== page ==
Monday, December 14, 2009

Mission Week 13/Panama Week 4: First Baptism

The letter below contain excerpts from Austin's letter.  For various reasons, we felt his entire letter, which contained some personal observations of various aspects of his mission, that we felt should not be posted publicly.  However, if you would like greater insight to his letter, just send us an email to and we would be happy to share that with you. 

Austin is beginning to experience the many challenges associated with a mission (finding people to teach, missionary oriented Branch/members, local support, customs and traditions, etc, not to mention still trying to learn the language), which he is learning to deal with.  We are optimistic that as a result of his experiences, he will grow spiritually and become a powerful instrument in the Lord's hands.

Hola Familia
I like your advice on doing more than just teaching or proselyting when we meet people.  (We were talking about what he could do with the people he teaches.  He was looking for ideas on what he could do beside constantly teaching, especially with students who will not commit to baptism yet.)  I think that could help the mission out here.  This week has hit me a little hard.  It's been kind of unproductive and I've learned a bit about the mission that's a little depressing.  Apparently, we have about 45,000 members in the nation, of which, only 5000 attend church on a regular basis.  I guess alot of people convert and then fall by the wayside (for one reason or another).  There's alot of work to be done here.  A LOT!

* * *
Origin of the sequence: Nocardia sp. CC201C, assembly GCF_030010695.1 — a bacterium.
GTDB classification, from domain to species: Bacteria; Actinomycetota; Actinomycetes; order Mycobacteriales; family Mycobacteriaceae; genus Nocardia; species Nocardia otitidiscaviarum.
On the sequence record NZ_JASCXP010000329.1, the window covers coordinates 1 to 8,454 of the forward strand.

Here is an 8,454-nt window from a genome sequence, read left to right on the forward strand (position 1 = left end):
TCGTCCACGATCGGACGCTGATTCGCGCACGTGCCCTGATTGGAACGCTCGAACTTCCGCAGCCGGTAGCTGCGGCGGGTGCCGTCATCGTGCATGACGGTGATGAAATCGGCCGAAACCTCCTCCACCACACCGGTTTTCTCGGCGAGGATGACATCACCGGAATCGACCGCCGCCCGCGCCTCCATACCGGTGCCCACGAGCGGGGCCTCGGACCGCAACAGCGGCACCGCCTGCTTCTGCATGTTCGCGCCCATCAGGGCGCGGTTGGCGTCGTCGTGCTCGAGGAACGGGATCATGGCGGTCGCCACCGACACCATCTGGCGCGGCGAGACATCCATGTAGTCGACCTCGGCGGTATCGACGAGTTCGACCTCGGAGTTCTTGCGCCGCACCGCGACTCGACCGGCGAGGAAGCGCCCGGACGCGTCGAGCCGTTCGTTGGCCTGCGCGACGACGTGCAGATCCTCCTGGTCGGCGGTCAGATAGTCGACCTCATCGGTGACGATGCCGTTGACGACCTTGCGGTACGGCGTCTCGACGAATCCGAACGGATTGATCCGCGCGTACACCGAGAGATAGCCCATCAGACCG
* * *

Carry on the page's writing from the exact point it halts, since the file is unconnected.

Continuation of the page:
I had my first baptism yesterday.  I forgot my camera, but I will try to nab pictures from my companion.  His name is Richard.  He is 8 years old and his grandmother takes care of him and brings him to church. 

As for food, a couple times I felt pretty bad, but I've been adjusting alright so far.  I don't think the pain is even regular anymore.  Just every other week or so. 
(Austin is a very picky eater.  Before his mission, his intake of vegetables was almost NIL and he did not eat any kind of meat that had gristle or that was attached to bones.  But he was determined to try to change all that by indulging in the foods of Panama to, as he said it best, gain the full experience of a missionary in a foreign country.)

What is your advice with dealing with wards? 
(Note: Austin is asking for advice from anyone on dealing with local church members and leaders.  He is looking for ideas on how to inspire members Branch and Auxilliary leadership [Elders, Relief Society, etc) to help them improve membership retention.)

Finding golden people here might be alot harder than I anticipated. I mean, I thought I had found a couple, but it has been extremely difficult just to meet them again.  But, I guess that's where patience and diligence factor into the work.

I'll try to get things pulled together (letters and pictures) and send them.  Keep me in your prayers and the people of Panama, too.

Your Elder in the Fields of Panama,
Elder Austin Michael Ascura

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